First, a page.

1. Yum! My husband would love this, I will have to give it a try and will let you know what he thinks. As always, I am suddenly starving when I visit your blog!

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  2. If you add a few black olives and some parmigiano to the filling, it's exactly the way I make them.

    Good to see you back!

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  3. I know it is hypocritical of me to say I don't eat veal and then admit that I enjoy lamb - but that's how it goes. I was very young when my dad more or less brainwashed me about the poor calves and I've not been able to eat it.

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  4. Yum. Sounds great. I will definitely try. Thnaks for sharing Hugs Myriam

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  5. yum...lola, i dont know if it good you came back right after thanksgiving...i need to lose a bit of weight for the holidays...smiles. nah, i'm glad you are back.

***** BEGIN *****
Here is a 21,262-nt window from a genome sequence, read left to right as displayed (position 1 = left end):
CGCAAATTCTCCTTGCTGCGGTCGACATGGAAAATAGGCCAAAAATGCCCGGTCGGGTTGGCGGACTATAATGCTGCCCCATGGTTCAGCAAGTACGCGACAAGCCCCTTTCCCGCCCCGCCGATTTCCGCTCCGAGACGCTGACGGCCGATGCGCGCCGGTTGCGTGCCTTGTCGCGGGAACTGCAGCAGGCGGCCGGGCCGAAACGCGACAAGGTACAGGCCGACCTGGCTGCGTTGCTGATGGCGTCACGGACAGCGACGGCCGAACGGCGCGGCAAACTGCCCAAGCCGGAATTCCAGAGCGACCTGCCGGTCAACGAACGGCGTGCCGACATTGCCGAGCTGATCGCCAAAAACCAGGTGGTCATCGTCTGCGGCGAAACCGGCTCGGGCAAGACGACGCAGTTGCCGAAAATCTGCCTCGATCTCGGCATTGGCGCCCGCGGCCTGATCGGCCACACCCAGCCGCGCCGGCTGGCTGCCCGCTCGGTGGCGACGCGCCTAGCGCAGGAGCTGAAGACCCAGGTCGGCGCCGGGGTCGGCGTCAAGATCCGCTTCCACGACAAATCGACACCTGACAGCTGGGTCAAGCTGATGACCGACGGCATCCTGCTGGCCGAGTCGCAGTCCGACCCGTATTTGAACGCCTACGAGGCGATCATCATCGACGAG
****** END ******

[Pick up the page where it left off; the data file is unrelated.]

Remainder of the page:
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  6. Now my mouth is watering!!

    I will definitely have to try this!!

    C x

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  7. But, Lola, that is braciole to me, no?

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  8. I agree! We always come back to the classics. This looks delicious!

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  9. A wonderful dish! It looks really tasty!

    Cheers,

    Rosa

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  10. I love this, as well. This looks like a lovely version of involtini and I will certainly try it! I have a scene in one of my novels with the protag cooking this for a man she's interested in. ;-)

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  11. A little pasta, some vino and meal is complete. O yea don't forget the bread!

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  12. That looks so GOOD ! How can you do this just when I was starting to feel a little bit hungry after hours of blogging away ???